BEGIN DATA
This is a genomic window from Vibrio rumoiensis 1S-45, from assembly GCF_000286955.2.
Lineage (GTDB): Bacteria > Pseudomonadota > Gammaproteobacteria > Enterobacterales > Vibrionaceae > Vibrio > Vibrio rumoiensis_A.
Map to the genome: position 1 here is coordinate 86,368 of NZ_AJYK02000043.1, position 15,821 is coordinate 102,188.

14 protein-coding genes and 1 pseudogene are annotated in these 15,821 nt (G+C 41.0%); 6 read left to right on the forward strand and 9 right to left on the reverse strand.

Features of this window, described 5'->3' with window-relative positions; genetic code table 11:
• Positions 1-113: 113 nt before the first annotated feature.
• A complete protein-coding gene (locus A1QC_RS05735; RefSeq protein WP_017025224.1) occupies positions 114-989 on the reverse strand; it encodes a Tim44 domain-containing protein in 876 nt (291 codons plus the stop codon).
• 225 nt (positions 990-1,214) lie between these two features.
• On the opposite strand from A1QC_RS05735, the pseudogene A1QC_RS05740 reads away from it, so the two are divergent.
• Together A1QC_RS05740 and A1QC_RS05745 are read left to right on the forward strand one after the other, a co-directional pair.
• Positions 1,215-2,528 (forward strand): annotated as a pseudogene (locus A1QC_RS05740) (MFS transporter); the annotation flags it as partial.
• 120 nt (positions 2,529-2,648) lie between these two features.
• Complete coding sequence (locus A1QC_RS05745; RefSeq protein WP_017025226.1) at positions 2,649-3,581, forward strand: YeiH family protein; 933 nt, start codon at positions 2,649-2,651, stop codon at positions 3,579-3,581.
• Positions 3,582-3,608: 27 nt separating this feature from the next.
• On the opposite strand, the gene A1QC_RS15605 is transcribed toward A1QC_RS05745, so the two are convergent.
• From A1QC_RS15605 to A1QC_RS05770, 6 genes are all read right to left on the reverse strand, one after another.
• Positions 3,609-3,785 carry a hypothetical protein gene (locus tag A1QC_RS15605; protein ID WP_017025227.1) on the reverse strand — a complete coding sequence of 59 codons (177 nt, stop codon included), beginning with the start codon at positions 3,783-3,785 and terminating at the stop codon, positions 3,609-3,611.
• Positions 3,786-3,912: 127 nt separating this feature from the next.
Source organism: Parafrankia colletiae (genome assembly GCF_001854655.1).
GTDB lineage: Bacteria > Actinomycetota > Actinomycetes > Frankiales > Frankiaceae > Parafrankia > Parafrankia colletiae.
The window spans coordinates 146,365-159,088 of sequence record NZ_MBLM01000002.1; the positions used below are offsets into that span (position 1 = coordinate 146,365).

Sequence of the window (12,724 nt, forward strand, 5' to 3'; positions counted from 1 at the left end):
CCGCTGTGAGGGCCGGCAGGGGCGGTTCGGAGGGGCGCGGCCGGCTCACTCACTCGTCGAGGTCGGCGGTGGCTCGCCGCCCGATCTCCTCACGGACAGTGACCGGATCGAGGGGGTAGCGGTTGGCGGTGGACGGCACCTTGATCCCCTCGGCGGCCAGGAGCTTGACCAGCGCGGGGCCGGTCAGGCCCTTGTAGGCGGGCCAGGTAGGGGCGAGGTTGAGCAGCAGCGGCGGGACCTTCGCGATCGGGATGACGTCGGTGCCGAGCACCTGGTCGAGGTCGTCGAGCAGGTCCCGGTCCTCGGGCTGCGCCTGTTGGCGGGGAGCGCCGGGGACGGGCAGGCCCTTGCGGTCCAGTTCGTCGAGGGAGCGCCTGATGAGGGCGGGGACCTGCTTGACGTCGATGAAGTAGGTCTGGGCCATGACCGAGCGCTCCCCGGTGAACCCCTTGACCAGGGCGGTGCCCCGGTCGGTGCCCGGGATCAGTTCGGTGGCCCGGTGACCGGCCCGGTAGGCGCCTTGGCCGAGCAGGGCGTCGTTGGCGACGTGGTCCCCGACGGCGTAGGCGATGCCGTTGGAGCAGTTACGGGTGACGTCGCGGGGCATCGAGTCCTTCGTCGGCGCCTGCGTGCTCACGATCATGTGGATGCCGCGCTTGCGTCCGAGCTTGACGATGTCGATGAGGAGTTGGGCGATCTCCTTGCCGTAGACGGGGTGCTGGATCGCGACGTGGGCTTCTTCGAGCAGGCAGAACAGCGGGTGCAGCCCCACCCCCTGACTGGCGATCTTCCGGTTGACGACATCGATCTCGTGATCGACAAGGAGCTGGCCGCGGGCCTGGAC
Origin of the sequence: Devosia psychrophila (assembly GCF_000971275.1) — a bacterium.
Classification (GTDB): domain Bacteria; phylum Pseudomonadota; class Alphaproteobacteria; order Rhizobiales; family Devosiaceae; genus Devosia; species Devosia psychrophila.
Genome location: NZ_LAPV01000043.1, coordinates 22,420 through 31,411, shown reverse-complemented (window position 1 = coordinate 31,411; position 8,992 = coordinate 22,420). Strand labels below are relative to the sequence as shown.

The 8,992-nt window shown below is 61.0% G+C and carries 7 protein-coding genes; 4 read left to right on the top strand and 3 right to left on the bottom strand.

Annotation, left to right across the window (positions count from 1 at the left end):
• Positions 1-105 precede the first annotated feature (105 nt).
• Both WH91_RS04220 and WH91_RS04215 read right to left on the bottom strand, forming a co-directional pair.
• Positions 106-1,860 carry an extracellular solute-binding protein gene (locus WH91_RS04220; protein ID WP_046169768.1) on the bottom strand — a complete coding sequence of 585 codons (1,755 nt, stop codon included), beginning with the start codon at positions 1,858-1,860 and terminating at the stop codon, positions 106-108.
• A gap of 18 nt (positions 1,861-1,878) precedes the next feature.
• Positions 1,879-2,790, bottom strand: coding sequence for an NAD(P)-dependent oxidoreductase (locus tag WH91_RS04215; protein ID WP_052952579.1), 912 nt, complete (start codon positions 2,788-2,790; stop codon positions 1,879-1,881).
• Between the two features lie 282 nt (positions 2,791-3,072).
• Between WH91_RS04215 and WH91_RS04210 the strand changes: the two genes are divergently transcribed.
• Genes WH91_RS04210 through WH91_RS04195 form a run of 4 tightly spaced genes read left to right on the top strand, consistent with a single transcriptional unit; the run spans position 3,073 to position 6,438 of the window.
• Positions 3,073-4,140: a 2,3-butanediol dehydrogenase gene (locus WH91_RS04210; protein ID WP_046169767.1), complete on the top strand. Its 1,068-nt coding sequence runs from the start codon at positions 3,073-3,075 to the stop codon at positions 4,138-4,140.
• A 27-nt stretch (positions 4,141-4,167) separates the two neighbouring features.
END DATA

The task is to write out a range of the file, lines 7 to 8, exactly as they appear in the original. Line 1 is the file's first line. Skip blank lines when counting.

• A complete protein-coding gene (locus A1QC_RS05735; RefSeq protein WP_017025224.1) occupies positions 114-989 on the reverse strand; it encodes a Tim44 domain-containing protein in 876 nt (291 codons plus the stop codon).
• 225 nt (positions 990-1,214) lie between these two features.